A Last Chance At Summer Vacation: Just Do It!

A Last Chance At Summer Vacation: Just Do It!

A few weeks ago I was one of those thirty something young professionals buried in Google trying to figure out what to do for summer vacation. As time goes on and friends move on it’s not as easy as it used to be. Of course, you can always use the “visit family” excuse, fly home and drink cabernet with the parents but by this age I feel vacation should have some autonomy from a family visit.
Fortunately, a torn ACL left me in bed for a few weeks with nothing to do but dream of getting away, shop for flights, and make the phone calls to try and make it happen. So vacation turned out to be something like this:

I visited old friends. Spending time with people who’ve known you more than 6 months is healthy. Eventually your old friends start to get married and the party herd thins. However, if you made a lot of friends or drew up one of those delayed-marriage pacts with buddies there’s a good chance that there are still a few other bachelors out there to hang with. So I flew to California to do just that and met up with Jimmy.

Jimmy and I kept things simple, no exotic packages or excursions. We kicked it off with a Groupon special couples massage and by evening managed to reunite a small posse of fun lovers from days past. We did the usual; endless video games in an arcade bar and then dropped by the Dive Bar just in time to see the human mermaid jump in the water.

We made sandcastles and met locals. There’s nothing like the experience of going somewhere with someone else. So now we’re driving a sporty Mazda 3 manual transmission from Sacramento to San Diego on Route 1. Neither of us is sure how long the trip will take or where we’ll spend the night but none of that matters when the whole coast is full of beaches.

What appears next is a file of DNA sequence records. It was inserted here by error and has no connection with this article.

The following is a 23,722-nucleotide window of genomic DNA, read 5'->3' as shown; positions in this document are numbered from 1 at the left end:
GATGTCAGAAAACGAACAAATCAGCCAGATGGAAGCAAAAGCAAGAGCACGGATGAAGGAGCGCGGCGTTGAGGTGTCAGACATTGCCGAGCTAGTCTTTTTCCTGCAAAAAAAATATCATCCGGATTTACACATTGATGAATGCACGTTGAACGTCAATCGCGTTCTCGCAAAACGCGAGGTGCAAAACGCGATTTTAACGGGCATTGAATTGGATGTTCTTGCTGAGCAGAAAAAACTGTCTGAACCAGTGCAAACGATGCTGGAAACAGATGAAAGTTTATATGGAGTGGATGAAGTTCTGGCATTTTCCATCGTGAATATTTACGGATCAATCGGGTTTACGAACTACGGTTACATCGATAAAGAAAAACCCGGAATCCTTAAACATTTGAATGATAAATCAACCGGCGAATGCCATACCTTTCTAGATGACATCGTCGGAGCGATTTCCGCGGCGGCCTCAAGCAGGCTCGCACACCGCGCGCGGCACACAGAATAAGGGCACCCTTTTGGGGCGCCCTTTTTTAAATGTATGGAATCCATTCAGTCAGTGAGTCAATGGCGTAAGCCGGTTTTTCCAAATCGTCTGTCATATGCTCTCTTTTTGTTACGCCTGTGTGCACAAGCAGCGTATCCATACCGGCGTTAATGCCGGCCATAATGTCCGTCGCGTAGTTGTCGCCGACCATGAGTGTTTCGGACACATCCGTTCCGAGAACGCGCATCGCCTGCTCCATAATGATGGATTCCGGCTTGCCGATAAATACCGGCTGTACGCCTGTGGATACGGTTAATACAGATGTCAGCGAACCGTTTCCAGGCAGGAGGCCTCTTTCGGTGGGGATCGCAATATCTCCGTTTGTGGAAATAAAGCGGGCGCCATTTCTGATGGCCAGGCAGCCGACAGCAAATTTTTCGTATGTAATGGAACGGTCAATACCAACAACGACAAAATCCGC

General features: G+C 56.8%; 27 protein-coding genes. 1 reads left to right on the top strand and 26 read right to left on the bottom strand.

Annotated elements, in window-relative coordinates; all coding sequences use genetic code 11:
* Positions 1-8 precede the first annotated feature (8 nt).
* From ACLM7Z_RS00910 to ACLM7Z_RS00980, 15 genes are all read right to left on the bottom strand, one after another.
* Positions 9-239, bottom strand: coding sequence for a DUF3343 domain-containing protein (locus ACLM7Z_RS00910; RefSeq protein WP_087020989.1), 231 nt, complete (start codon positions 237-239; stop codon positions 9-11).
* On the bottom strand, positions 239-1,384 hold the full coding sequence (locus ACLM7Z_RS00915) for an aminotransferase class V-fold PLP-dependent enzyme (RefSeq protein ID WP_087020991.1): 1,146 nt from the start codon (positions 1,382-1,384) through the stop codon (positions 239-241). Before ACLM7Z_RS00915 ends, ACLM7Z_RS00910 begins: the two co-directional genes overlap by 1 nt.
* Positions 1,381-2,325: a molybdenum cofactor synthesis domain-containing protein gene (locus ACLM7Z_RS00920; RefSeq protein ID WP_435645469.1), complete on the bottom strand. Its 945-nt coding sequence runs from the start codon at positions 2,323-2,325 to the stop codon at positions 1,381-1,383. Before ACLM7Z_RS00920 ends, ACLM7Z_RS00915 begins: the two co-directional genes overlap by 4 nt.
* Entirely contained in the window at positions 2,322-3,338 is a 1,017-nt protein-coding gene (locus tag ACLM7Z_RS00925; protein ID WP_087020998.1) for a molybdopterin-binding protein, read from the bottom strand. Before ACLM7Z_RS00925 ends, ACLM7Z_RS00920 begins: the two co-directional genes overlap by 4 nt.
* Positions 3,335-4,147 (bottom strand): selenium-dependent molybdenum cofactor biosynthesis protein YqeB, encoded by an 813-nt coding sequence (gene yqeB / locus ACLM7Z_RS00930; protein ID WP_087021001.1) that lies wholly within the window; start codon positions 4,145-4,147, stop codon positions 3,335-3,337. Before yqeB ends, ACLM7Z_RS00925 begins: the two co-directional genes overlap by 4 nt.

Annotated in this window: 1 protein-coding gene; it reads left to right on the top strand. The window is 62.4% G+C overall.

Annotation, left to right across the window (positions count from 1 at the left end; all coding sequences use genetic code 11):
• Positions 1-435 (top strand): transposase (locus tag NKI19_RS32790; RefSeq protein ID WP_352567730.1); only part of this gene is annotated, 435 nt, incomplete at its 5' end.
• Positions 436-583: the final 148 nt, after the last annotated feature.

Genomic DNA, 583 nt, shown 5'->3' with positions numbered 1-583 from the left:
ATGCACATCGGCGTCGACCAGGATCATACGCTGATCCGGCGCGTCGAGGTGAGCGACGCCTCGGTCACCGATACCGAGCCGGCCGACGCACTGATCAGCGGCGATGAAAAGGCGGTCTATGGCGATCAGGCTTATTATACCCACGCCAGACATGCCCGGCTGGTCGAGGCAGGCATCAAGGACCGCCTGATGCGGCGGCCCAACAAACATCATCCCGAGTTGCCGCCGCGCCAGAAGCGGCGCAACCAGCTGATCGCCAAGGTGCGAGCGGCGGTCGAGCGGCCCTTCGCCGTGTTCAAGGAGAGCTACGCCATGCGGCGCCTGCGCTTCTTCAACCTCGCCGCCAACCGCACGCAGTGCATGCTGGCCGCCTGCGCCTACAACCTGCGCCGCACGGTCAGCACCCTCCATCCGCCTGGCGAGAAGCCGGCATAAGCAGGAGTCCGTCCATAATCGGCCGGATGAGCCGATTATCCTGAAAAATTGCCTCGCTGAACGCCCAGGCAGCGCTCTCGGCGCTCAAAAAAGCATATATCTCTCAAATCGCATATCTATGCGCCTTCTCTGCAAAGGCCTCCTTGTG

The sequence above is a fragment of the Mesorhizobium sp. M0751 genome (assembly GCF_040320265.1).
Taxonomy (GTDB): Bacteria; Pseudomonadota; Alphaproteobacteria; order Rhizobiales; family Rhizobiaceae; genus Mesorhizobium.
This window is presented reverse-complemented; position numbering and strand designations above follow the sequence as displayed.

After ten hours of car conversation interspersed with liturgy of the hours, we’d like to talk to some locals, especially the locals on the San Diego beaches. One of us comes up with the bright idea of building a sandcastle, which is cheaper than buying the whole beach $20 margaritas, and soon we’re surrounded with nice San Diegans who help us with the aesthetic touches. It wasn’t a masterpiece, but we met new faces and made some Facebook friends.

Call that number. If you don’t have old friends you can also visit acquaintances in far off places. Remember when you went to a house party of a friend of a friend and managed to focus your conversation on one person for more than three minutes? Suddenly you connect, think you’ve made a new friend, but oh no, she lives in Boston and is just in town for her sister’s daughter’s sister’s baptism. But now you can throw Boston on your itinerary and have a fun local to enjoy the hotspots with.

Something like that happened to me and now I’m flying from San Diego to the East Coast for the second half of my vacation. This part is more like a monuments tour of American history which has the dual purpose of letting my beach burn heal and also giving me the impression that I’ll actually go back to the office smarter than I was before. Throw in the exciting, good company of my new acquaintance and time couldn’t have been better spent.

Lesson: don’t throw away that number of a far-off friend, call it.

Spend some time alone. After fun in the sun and droves of gaping tourists there’s also nothing wrong with drinking organic coffee all alone at Le Pain on DuPont Circle. It’s the perfect chance to go over what I’ve seen, heard, and learned on vacation. In the end, vacation, however you choose to spend it, is about making good memories for the rest of the year.